top of page


JUNE 10, 2008

Here we are coming off the plane to start our new life in Costa Rica.

Here is Emily's greeting:

Little did we know.

For the first several years we lived here, we had to leave the country for 72 hours every 90 days to keep our visas in order. We would either fly back to the U.S., or drive north to cross the border into Nicaragua, stay for a few nights, and return. It was expensive and a pain in the butt.

Once Bill started collecting social security to show a guaranteed monthly income, we were eligible to file for residency. We sent our birth certificates, marriage certificate, and police reports to Boston to be certified and returned, then to New York to be authenticated, then to an official translator in San Jose to be translated into Spanish, and finally on to Chan’s lawyer friend, Fabricio. Fabricio then met us in San Jose, where he drove us to various places we needed to go to file our application. We had no passport photos, so Fabricio found some guy with a camera who positioned us in front of the white wall of the police academy, the first stop on our quest, and did the deed for us.

The line to get inside snaked out the door but Fabricio hustled us to the front and we went right in. I felt guilty cutting in line but I guess the rule is if you have your lawyer with you, you’re supposed to cut. Fabricio elbowed his way through the throng and whisked us to a tiny back room crammed with ancient desks and outdated office equipment. We showed a woman our passports and answered a few questions as best we could in our faltering Spanish and then were ushered back into the first room for fingerprints. It felt more like being booked for a crime than applying for residency.

The next stop was a government building called The Yellow House. We trotted up the steps after Fabricio and stood behind him as he chatted with someone behind a window. At his cue, we showed our passports and looked upstanding. He then had more papers stamped and we were on our way to his car. Even though we had a mountain of paperwork high enough to ski down, we were still missing one form from the U.S. embassy, where the residency window closes at 11:00 AM. It was 10:36. The embassy is on the other side of town. Bummer. Another night in San Jose. But wait! Not if Fabricio could help it. We galloped to his car, squealed onto the road and sped off toward the embassy.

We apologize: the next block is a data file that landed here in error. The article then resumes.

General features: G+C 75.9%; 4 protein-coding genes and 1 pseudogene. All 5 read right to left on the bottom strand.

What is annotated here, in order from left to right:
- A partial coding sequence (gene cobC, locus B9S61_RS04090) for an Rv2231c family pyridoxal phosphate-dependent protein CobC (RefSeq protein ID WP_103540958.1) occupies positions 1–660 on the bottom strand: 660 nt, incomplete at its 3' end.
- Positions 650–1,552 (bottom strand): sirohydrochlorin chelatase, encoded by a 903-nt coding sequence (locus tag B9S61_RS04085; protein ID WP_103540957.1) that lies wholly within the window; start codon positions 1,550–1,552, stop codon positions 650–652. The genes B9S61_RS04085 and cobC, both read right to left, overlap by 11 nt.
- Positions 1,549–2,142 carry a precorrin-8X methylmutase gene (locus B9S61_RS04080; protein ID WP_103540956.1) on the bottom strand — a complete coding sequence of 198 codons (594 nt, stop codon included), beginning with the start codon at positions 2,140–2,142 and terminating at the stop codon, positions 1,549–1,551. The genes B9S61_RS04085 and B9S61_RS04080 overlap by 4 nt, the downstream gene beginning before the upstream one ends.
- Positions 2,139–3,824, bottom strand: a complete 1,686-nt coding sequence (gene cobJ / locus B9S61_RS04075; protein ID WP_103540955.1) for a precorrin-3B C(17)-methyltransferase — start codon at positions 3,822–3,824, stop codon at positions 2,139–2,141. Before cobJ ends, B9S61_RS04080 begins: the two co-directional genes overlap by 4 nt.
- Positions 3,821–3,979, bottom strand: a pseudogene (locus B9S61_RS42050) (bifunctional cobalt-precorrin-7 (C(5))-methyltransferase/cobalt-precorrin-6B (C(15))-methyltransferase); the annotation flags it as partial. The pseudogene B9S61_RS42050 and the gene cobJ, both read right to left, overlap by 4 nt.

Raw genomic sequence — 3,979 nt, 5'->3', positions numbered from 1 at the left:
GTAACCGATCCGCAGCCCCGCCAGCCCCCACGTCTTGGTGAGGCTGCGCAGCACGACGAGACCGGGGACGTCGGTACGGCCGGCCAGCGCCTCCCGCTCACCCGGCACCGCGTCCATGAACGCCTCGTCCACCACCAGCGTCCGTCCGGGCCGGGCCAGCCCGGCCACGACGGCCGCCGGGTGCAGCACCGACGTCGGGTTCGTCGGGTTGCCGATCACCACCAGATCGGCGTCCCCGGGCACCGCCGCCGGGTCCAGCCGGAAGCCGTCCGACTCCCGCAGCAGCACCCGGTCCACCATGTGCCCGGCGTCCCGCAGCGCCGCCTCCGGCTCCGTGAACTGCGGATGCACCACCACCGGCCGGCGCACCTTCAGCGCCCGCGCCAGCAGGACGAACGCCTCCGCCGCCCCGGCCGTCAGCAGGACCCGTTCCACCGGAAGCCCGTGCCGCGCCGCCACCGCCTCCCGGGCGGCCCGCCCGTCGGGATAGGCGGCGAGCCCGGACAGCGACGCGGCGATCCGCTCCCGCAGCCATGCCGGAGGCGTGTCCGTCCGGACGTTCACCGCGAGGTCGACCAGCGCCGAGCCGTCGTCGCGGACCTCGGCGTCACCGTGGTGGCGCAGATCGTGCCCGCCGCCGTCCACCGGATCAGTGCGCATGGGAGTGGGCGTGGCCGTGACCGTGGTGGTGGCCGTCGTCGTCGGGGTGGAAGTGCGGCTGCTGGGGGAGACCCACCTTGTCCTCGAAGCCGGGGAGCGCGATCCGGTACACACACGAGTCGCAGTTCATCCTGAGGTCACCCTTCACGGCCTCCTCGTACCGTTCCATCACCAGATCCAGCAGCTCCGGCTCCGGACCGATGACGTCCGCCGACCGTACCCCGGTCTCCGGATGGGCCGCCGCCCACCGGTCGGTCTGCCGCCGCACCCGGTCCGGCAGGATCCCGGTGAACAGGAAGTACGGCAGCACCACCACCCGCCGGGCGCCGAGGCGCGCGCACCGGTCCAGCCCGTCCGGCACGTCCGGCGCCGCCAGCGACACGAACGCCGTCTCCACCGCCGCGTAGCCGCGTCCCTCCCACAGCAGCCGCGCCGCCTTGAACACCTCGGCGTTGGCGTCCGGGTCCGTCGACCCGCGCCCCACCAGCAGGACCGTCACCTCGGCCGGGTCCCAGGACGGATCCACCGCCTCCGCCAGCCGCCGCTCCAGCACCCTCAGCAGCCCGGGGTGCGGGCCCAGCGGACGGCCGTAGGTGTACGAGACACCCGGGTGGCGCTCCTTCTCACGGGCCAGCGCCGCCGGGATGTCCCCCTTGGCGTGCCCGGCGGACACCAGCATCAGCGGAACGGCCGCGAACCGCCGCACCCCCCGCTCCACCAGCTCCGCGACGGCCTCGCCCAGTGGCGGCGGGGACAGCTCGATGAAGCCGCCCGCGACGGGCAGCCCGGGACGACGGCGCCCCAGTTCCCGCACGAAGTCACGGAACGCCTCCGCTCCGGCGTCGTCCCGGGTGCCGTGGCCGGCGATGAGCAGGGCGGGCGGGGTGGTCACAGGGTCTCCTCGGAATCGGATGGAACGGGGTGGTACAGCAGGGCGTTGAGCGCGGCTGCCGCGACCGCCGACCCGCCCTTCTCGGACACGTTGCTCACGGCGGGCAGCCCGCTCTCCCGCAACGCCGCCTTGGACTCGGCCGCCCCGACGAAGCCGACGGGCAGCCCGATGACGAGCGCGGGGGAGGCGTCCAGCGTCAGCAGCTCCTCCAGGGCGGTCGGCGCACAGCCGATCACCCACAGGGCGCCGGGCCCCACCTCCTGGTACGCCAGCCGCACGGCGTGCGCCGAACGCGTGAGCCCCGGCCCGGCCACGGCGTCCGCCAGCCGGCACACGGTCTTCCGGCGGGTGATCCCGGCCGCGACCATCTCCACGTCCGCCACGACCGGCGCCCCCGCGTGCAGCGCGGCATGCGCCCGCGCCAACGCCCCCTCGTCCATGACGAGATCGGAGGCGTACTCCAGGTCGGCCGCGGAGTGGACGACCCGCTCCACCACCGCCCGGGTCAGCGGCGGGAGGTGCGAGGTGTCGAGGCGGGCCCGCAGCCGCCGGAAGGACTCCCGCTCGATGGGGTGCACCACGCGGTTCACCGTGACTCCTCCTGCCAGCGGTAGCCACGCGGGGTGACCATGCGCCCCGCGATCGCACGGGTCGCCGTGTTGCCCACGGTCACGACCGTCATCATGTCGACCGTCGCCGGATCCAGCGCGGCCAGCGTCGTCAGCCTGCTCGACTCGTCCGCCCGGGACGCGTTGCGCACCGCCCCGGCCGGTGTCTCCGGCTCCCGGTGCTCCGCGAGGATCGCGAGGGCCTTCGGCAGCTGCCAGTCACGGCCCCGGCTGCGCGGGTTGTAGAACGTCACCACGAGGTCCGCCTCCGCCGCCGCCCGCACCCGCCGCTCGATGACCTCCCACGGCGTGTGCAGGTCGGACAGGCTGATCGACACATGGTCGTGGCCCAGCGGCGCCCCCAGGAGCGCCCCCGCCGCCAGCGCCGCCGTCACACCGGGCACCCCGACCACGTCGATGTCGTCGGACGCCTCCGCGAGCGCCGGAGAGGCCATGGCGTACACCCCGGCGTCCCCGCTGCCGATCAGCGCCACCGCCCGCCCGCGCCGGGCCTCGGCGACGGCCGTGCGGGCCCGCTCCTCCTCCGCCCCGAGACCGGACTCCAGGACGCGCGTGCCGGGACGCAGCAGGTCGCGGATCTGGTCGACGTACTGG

We knew where the embassy was and were certain there was no way we could make it there in time. Well, we couldn’t make it there in time, but Fabricio was determined to show us that he could. We hauled across town, whooshing through red lights and yelling “puta!” at every other car we passed. Well, Bill and I didn’t yell “puta!” but Fabricio did; I never call other drivers whores. We leapt from the car and raced to the entrance of the building. At the door I noted the time. It was 10:56. They let us in. Phew! We did our business and were back out on the sidewalk in no time. I stood there in a state of shock for a moment, stunned at having pulled that off in time without getting in an accident, arrested for speeding, or beaten up by any of those #%^!*ing putas.

In the interest of brevity, I condensed that story. It was actually quite a long, drawn out process, with glitches at every turn. When we finally got our residency cards we were ecstatic. All we had to do was renew them every two years and we'd be all set.

Well, the renewal date on our cards didn't match up with the actual period of two years. By the time we noticed that, our cards had expired. Yikes! I won't even go into the hours and hours of driving and waiting in lines and pleading involved in reactivating them. It was a paperwork nightmare!

We recently renewed our cards for the second time. Wishing to avoid another disaster, we began the process several months before our expiration date. We went here. We went there. Remember, here and there are always far away from where I live. As usual, each person we spoke to had something different to say. When we drove the hour and a half to pick up our new cards at the post office, we were dismayed to find instead notices that we were missing one piece of paperwork. Bill had tried to hand it in with our other papers but was told we didn't need it. Since we didn't file it with the other papers, we had to pay a lawyer a hundred dollars to have it translated and notarized. Thankfully, we got our new cards before we left the country the day after Christmas. Our friends, who started the renewal process before we did, still have not managed to get their new cards.

Getting our drivers' licenses was equally as trying.

Standing in all those long lines gave me plenty of time to sympathize with the plight of immigrants seeking refuge in the United States. Bill and I were fortunate enough to have been born into a safe country where we could get an education, and we still find keeping our Costa Rican paperwork up-to-date a daunting challenge. How can people born into poverty and lacking education, whose lives were under threat in their own countries, even begin to understand the legalities of living in a foreign country? If you've run from your homeland with fear chasing close behind, chances are you didn't grab a big bag of money on your way out to pay an American lawyer to help you get legal. Perhaps those who think all illegal immigrants should automatically be deported should try spending a bit of time in another country to see how it feels to be a stranger in a strange land.

It's so easy to criticize others from the comfort of your own home.

bottom of page